The British government's apparent agreement that it will seek a post-Brexit transitional deal with the European Union is aimed at easing business uncertainty. But companies still have no idea about what rules will govern the economic relationship between the EU and U.K. when Britain leaves the bloc less than 20 months from now.
Westminster politics has ensured there is still plenty of confusion about what the government wants the transition to look like, and the waters haven't been tested on how the EU will react to any British demand, an issue that has been absent from the British debate.
In principle, EU officials have been open to the idea -- though they have insisted that "sufficient progress" should be made on the divorce terms, including a British financial settlement, before they begin discussing it.
From the outset, EU officials envisaged two possible types of transition. The first type would look more like the eventual permanent landing place for the relationship, with phasing out periods for current arrangements. The second would replicate more closely the relationship that exists now, shifting after an agreed time to the permanent arrangement.
However, with time short, negotiating a detailed transitional deal of the first type looks highly ambitious, because it would also require the shape of the permanent future ties between the EU and the U.K. to be worked out. A transition of the second type -- a temporary standstill -- would be easier and is the stated preference of many businesses.
So what is the EU position? Michel Barnier, the EU's chief negotiator, has regularly said a transition would only be plausible as a bridge toward the future trade agreement between the EU and U.K.
That is reflected in negotiating guidelines that were agreed to by the 27 other EU governments on April 29. They said transitional arrangements should "provide for bridges towards the foreseeable framework for the future relationship" and "must be clearly defined, limited in time, and subject to effective enforcement mechanisms."
The European Parliament, which must approve the divorce deal before Britain leaves, was more specific on the length of any transition, saying it should last no more than three years.
This leaves a host of questions.
The first is whether a status-quo arrangement would meet the EU criterion of taking the two sides toward the end state of a future EU-U.K. agreement. Indeed, some EU governments are concerned that such a transition, while helpful for Britain, could merely perpetuate uncertainty for the other 27 EU nations, which are generally confident they can handle the impact of Brexit.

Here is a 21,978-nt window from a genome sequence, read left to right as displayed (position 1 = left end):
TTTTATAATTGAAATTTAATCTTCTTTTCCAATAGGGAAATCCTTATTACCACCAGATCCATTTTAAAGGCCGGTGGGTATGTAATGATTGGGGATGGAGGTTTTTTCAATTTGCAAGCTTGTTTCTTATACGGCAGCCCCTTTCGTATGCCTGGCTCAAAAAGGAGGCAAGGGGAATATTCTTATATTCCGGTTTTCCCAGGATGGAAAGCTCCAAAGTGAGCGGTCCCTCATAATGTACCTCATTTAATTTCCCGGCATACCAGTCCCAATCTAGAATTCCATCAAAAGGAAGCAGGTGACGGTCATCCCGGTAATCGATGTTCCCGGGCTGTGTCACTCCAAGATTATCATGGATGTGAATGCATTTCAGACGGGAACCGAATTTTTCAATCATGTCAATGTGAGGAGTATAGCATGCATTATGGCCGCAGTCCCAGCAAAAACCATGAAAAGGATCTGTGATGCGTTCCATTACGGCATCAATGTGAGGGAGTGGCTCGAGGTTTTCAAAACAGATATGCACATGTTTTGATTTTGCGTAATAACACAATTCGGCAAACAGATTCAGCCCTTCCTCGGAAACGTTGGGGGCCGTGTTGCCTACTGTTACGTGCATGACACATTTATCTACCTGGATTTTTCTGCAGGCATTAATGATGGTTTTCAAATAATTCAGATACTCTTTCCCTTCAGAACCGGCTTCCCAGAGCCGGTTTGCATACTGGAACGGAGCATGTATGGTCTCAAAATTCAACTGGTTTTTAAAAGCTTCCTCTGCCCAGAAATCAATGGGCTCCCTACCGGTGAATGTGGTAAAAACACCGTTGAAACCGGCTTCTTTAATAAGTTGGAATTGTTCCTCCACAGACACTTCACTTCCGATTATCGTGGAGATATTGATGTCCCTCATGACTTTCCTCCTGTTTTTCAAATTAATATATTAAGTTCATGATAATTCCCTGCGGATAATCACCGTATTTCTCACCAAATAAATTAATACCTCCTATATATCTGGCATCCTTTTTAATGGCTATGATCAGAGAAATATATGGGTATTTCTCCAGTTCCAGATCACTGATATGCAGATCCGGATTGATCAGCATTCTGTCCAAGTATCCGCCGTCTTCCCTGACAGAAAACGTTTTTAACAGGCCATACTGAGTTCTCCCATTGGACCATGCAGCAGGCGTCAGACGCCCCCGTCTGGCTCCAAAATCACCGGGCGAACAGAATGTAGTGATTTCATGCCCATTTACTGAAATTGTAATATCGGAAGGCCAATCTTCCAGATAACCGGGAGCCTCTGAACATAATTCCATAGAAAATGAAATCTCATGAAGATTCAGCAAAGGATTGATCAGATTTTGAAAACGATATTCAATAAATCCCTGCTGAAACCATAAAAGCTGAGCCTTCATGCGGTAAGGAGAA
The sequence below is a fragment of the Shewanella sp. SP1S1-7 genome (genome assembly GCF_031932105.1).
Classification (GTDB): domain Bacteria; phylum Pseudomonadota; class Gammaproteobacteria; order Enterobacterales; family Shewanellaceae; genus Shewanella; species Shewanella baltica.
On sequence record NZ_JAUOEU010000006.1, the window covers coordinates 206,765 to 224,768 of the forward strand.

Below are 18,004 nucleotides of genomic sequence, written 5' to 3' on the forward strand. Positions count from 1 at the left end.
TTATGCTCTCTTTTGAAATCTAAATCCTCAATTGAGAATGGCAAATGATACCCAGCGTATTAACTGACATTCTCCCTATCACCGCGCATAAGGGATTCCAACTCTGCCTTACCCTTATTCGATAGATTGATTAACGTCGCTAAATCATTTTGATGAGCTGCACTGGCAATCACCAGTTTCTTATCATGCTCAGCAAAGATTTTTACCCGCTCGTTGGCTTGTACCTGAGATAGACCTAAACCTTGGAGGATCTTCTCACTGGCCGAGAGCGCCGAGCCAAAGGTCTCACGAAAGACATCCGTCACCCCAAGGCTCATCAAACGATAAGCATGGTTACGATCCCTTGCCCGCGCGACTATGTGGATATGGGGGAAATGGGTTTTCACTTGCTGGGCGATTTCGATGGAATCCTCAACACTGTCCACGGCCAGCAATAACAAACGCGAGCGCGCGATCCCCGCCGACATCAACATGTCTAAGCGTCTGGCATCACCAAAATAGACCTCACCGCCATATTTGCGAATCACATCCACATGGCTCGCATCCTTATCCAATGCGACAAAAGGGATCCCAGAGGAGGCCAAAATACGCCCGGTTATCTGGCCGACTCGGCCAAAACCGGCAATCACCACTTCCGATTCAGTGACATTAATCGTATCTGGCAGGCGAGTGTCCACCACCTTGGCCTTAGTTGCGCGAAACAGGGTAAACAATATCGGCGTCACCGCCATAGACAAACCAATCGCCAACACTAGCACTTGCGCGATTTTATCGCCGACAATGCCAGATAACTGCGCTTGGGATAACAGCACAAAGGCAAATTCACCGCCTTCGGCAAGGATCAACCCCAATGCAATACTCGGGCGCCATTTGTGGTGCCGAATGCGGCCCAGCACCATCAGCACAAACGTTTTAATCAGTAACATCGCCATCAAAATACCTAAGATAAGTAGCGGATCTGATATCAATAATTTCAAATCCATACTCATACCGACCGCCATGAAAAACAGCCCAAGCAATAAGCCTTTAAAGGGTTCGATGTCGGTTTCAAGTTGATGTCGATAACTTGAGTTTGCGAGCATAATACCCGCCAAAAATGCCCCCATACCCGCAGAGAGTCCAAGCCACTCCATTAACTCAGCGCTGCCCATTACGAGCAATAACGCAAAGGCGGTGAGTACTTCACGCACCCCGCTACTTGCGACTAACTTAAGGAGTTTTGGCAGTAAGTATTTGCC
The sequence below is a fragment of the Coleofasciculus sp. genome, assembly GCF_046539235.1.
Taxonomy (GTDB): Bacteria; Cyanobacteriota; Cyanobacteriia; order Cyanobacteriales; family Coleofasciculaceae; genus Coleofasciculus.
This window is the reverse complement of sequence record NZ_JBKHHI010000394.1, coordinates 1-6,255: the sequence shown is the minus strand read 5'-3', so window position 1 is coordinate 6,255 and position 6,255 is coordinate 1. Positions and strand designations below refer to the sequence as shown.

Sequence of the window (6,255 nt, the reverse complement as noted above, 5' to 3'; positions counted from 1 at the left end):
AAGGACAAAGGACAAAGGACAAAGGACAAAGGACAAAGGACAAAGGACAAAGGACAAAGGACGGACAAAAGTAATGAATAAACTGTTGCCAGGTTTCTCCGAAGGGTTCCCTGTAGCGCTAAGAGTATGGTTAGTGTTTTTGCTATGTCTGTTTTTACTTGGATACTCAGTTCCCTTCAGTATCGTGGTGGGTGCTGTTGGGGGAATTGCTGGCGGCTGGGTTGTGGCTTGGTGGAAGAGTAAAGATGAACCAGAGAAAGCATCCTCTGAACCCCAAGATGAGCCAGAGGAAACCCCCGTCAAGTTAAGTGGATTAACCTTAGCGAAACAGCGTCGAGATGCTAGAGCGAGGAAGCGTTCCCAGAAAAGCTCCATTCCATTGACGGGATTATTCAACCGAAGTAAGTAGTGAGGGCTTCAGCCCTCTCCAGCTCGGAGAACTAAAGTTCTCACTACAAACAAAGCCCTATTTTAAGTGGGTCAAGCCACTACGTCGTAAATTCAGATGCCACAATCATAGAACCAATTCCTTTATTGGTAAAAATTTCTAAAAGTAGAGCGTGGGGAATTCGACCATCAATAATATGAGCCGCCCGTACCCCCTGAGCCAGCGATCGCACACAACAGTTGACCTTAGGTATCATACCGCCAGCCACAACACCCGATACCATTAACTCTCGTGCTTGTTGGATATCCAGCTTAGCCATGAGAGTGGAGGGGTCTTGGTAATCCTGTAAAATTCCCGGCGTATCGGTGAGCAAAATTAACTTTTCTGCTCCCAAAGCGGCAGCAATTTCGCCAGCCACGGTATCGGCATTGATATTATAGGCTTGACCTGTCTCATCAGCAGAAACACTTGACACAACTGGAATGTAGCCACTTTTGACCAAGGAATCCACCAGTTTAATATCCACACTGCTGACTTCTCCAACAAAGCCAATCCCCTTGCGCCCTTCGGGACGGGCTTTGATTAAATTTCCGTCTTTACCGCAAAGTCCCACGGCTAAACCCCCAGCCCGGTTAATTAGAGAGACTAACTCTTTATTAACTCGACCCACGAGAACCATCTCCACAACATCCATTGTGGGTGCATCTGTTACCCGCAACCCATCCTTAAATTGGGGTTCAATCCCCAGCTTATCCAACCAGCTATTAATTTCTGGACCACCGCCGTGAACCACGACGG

If they agreed in principle to a temporary standstill, what would the EU require in return? Would it demand that all EU citizens who arrived in the U.K. after Brexit should be offered the same expansive rights and benefits that it wants Britain to offer those who are already there? If so, that would push back by years the as yet undetermined cutoff point after which new arrivals would no longer be guaranteed a path to permanent residency.
Would the price of British temporary membership of the customs union and the single market be the same as it is now once the U.K. was no longer a member? Would the EU insist that Britain would have to give up its long-cherished budget rebate, which lowers its net contribution to EU coffers to around EUR10 billion annually?
To be sure, a British status-quo offer would have attractions to the EU 27. It would rid the EU of the large budget gap it will face at least for the remainder of the current 2014-20 budget period by ensuring continued British payments to Brussels in 2019 and 2020, and possibly beyond. (It might also lower the British divorce bill, easing negotiations there.)
The EU would also stand to lose from British economic turbulence -- and the loss of tariff-free export markets -- if the U.K. were to exit before it is economically ready to do so. EU officials quietly say it is an offer the bloc would carefully consider.
"It's easy to agree to keep everything as it is for two years," one senior EU diplomat said last month, saying it would be a "clever" offer from London. However, he added, "For sure, some countries would like a quite limited transition, two-three years is already pushing it."
"I don't think it would be divisive," said a second diplomat involved in the negotiations. "The main issue to consider is that everybody wants a smooth Brexit and whatever we can do to ensure that smooth Brexit is something that merits discussion."
One thing is clear, however. The EU won't offer anything until the U.K. clarifies its position and makes an official proposal. An agreement will then have to be struck on terms. The longer all this takes, the longer post-Brexit uncertainty for business will last and the less valuable a transitional deal will be.
--Valentina Pop contributed to this article.
Write to Laurence Norman at firstname.lastname@example.org and Stephen Fidler at email@example.com
(END) Dow Jones Newswires
August 03, 2017 16:36 ET (20:36 GMT)